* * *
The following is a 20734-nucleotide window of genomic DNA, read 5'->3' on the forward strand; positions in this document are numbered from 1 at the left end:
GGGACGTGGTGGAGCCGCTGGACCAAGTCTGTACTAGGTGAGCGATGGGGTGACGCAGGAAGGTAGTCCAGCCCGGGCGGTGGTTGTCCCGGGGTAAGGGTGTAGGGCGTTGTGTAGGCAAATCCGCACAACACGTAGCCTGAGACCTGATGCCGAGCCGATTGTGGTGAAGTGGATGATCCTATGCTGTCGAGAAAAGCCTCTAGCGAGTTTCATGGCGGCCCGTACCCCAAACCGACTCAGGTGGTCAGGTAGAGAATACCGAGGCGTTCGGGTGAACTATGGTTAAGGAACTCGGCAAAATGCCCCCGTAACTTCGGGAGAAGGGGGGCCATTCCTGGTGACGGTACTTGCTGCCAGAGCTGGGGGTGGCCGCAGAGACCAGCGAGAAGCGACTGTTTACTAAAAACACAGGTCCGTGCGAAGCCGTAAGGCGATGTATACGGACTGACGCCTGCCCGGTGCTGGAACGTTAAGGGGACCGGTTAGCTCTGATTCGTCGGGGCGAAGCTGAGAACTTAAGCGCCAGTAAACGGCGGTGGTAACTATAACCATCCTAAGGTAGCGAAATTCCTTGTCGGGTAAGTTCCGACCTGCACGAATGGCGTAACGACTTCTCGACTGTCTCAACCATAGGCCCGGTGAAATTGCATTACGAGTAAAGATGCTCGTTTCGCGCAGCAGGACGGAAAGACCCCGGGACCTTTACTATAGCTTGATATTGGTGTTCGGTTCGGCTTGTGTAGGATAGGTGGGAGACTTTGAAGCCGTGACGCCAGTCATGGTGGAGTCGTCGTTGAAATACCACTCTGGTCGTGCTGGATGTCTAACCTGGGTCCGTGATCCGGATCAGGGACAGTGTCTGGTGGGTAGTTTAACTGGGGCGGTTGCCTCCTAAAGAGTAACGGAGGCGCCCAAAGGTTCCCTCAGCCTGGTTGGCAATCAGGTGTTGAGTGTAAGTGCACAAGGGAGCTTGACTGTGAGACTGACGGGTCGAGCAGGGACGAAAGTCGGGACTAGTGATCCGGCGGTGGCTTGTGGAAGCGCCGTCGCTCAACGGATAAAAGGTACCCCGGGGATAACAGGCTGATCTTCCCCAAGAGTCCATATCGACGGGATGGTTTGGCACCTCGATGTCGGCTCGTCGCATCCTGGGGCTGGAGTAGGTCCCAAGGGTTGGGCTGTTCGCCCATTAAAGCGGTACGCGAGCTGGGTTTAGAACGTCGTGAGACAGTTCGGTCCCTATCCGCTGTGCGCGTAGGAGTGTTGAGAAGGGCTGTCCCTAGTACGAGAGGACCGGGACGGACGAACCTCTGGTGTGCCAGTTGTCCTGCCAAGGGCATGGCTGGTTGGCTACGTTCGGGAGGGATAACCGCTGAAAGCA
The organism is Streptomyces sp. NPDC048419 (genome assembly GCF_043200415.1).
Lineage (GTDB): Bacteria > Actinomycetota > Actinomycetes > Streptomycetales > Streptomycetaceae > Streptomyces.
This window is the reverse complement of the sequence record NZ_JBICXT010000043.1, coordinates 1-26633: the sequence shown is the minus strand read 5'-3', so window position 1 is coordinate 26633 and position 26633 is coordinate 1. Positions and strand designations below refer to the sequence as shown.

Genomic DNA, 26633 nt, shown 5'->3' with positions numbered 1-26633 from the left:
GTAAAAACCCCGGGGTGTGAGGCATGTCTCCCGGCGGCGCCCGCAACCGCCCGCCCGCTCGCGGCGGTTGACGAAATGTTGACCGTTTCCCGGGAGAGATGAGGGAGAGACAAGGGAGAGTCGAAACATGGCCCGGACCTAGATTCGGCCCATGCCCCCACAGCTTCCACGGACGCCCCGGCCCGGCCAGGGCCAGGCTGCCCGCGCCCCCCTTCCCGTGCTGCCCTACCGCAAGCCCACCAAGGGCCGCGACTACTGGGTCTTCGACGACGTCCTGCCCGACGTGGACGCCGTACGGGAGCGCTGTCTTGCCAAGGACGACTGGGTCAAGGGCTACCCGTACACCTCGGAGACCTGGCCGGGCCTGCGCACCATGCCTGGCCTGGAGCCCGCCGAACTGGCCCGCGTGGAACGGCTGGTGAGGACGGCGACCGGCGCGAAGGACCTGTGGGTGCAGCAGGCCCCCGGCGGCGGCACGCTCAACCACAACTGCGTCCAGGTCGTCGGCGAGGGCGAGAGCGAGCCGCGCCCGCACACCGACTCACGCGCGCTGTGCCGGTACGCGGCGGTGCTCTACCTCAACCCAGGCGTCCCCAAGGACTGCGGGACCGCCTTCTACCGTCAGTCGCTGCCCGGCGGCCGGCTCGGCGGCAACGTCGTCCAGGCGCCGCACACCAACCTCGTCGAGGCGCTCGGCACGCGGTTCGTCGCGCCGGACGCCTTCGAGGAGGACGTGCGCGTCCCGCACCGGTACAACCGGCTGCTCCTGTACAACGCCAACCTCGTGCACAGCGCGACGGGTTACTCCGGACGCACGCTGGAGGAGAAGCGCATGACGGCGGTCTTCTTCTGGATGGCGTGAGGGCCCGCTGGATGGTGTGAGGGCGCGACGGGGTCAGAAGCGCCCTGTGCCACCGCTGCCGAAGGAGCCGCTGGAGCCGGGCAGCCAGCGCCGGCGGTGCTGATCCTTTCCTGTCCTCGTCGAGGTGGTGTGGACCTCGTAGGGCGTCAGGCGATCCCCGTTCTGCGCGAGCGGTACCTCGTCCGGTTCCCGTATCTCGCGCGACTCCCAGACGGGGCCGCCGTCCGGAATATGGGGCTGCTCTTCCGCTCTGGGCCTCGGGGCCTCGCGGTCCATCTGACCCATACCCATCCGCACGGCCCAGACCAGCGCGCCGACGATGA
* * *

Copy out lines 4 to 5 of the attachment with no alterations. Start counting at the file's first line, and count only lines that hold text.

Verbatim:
Lineage (GTDB): Bacteria > Actinomycetota > Actinomycetes > Streptomycetales > Streptomycetaceae > Streptomyces.
This window is the reverse complement of the sequence record NZ_JBICXT010000043.1, coordinates 1-26633: the sequence shown is the minus strand read 5'-3', so window position 1 is coordinate 26633 and position 26633 is coordinate 1. Positions and strand designations below refer to the sequence as shown.